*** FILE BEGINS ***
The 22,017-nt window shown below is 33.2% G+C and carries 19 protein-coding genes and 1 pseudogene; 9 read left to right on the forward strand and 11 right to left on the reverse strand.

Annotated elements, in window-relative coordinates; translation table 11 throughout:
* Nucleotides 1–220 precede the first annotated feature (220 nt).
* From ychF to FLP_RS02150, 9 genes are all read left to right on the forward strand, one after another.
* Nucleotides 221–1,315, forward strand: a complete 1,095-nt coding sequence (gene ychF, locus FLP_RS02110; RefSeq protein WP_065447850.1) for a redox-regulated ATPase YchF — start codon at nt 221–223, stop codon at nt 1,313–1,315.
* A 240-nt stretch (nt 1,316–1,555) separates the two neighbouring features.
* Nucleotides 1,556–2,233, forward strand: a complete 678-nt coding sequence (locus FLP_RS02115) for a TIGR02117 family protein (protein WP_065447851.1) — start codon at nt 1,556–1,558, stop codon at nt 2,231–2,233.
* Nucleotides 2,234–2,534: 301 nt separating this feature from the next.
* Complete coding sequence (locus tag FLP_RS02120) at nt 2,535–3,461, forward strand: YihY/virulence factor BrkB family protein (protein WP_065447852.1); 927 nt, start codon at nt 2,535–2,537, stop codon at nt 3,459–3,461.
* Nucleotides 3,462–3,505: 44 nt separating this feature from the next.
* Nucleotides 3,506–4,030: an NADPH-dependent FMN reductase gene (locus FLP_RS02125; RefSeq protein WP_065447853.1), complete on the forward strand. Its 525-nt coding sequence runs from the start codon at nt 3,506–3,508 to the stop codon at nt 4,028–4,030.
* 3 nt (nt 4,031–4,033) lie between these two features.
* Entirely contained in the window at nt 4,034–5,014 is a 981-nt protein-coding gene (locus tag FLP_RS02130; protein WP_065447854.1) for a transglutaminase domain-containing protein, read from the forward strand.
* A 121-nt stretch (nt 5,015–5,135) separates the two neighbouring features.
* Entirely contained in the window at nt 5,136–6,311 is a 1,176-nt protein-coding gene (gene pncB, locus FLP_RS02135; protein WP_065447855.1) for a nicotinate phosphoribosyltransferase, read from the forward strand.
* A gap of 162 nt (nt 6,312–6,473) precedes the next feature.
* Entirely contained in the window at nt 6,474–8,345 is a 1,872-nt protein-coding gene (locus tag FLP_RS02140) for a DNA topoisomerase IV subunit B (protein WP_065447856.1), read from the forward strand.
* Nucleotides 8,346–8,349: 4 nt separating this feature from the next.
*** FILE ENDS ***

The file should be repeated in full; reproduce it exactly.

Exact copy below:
The 22,017-nt window shown below is 33.2% G+C and carries 19 protein-coding genes and 1 pseudogene; 9 read left to right on the forward strand and 11 right to left on the reverse strand.

Annotated elements, in window-relative coordinates; translation table 11 throughout:
* Nucleotides 1–220 precede the first annotated feature (220 nt).
* From ychF to FLP_RS02150, 9 genes are all read left to right on the forward strand, one after another.
* Nucleotides 221–1,315, forward strand: a complete 1,095-nt coding sequence (gene ychF, locus FLP_RS02110; RefSeq protein WP_065447850.1) for a redox-regulated ATPase YchF — start codon at nt 221–223, stop codon at nt 1,313–1,315.
* A 240-nt stretch (nt 1,316–1,555) separates the two neighbouring features.
* Nucleotides 1,556–2,233, forward strand: a complete 678-nt coding sequence (locus FLP_RS02115) for a TIGR02117 family protein (protein WP_065447851.1) — start codon at nt 1,556–1,558, stop codon at nt 2,231–2,233.
* Nucleotides 2,234–2,534: 301 nt separating this feature from the next.
* Complete coding sequence (locus tag FLP_RS02120) at nt 2,535–3,461, forward strand: YihY/virulence factor BrkB family protein (protein WP_065447852.1); 927 nt, start codon at nt 2,535–2,537, stop codon at nt 3,459–3,461.
* Nucleotides 3,462–3,505: 44 nt separating this feature from the next.
* Nucleotides 3,506–4,030: an NADPH-dependent FMN reductase gene (locus FLP_RS02125; RefSeq protein WP_065447853.1), complete on the forward strand. Its 525-nt coding sequence runs from the start codon at nt 3,506–3,508 to the stop codon at nt 4,028–4,030.
* 3 nt (nt 4,031–4,033) lie between these two features.
* Entirely contained in the window at nt 4,034–5,014 is a 981-nt protein-coding gene (locus tag FLP_RS02130; protein WP_065447854.1) for a transglutaminase domain-containing protein, read from the forward strand.
* A 121-nt stretch (nt 5,015–5,135) separates the two neighbouring features.
* Entirely contained in the window at nt 5,136–6,311 is a 1,176-nt protein-coding gene (gene pncB, locus FLP_RS02135; protein WP_065447855.1) for a nicotinate phosphoribosyltransferase, read from the forward strand.
* A gap of 162 nt (nt 6,312–6,473) precedes the next feature.
* Entirely contained in the window at nt 6,474–8,345 is a 1,872-nt protein-coding gene (locus tag FLP_RS02140) for a DNA topoisomerase IV subunit B (protein WP_065447856.1), read from the forward strand.
* Nucleotides 8,346–8,349: 4 nt separating this feature from the next.